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Yes, being Latino in the US is hot. Smoking hot right now, so it is not surprising that major media outlets will capitalize on this momentous demographic shift in the US population.

Enter Telemundo, the second largest Spanish-language station in the US. Premiering this May 1 on mun2, Telemundo’s hip channel for the younger Latino crowd, RPM Miami, is being billed as the country’s first-ever bilingual series (not an accurate statement, which we will show later in this post). Unfortunately, just like the car chases that will dominate the series, the show’s premise is all speed and no substance.

And Telemundo will fail. We give the show maybe a few weeks before the channel pulls the plug on it.

Here are our reasons:

  • Once again, we see hot and sexy (and white) Latinos in a world of corruption, crime, and intrigue. Revenge is the theme. This plot plays like a bad Mexican B movie. As we battle stereotypes about Latinos, shame on Telemundo for perpetuating them.
  • Miami. Fact check: Latinos are everywhere. As one Facebook commentator said: “And why oh why does the setting have to be Miami? (not hating on the city. I love me some Miami) But it’s such a cliche; it’s as if Miami (hot, steamy, spicy Miami) — and parts of NYC/LA — are the only geographic areas acknowledged to have Latino populations. Newsflash: we’re everywhere!!!” We agree.
So, Telemundo, why? Why, when you had a golden opportunity to bring a truly ground-breaking bilingual show, you choose the same old tired formula? Sure, it’s probably because your demographic demands it and expects, but we think you have a responsibility to at least try more original programming that would actually appeal to a greater audience, instead of limiting it to your core base.
Which is why we think that PBS got it right with its new series, Black in Latin America, hosted by Harvard professor (and former Obama beer buddy) Henry Louis Gates, Jr. The series, which premiered this month, explores a topic that been ignored for centuries: the influence of the African diaspora during the era of the slave trade and how it has influenced Latin America. We applaud PBS for taking a gamble and hitting a blackjack. This four-episode series will quickly become MUST SEE TV for anyone interested in Latino issues. Here is a synopsis of the series:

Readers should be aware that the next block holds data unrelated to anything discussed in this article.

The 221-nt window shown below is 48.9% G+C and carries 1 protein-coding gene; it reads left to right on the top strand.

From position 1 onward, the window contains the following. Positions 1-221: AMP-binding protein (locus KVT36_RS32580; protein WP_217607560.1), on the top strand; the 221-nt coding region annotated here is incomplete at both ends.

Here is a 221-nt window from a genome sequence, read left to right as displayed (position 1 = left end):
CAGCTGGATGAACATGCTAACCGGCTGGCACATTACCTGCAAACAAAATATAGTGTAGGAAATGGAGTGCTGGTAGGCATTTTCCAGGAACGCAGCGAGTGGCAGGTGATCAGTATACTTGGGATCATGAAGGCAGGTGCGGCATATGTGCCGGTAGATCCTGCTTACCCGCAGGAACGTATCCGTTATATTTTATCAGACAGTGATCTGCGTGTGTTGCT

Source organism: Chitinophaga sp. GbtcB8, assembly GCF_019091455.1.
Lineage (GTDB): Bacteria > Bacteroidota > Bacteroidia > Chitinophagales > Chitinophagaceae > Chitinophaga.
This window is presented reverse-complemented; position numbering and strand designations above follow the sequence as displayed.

Haiti & the Dominican Republic: An Island Divided In the Dominican Republic, Professor Gates explores how race has been socially constructed in a society whose people reflect centuries of inter-marriage, and how the country’s troubled history with Haiti informs notions about racial classification. In Haiti, Professor Gates tells the story of the birth of the first-ever black republic, and finds out how the slaves’s hard fought liberation over Napoleon Bonaparte’s French Empire became a double-edged sword.

Cuba: The Next Revolution In Cuba Professor Gates finds out how the culture, religion, politics and music of this island are inextricably linked to the huge amount of slave labor imported to produce its enormously profitable 19th century sugar industry, and how race and racism have fared since Fidel Castro’s Communist revolution in 1959.

Brazil: A Racial Paradise? In Brazil, Professor Gates delves behind the façade of Carnival to discover how this ‘rainbow nation’ is waking up to its legacy as the world’s largest slave economy.

Mexico & Peru: A Hidden Race In Mexico and Peru Professor Gates explores the almost unknown history of the significant numbers of black people—the two countries together received far more slaves than did the United States —brought to these countries as early as the 16th and 17th centuries, and the worlds of culture that their descendants have created in Vera Cruz on the Gulf of Mexico, the Costa Chica region on the Pacific, and in and around Lima, Peru.

So while stereotypical Latinos will be screeching their tires on the streets of Miami, our DVR will be cued up to Professor Gates’ series. That is our revenge.

PS to Telemundo: Your new show is not the first bilingual TV series. That honor goes to ¿Qué pasa, USA?, a sitcom that ran on PBS from 1977 to 1980. Yes, it was a show ahead of its time. Unlike Miami RPM.

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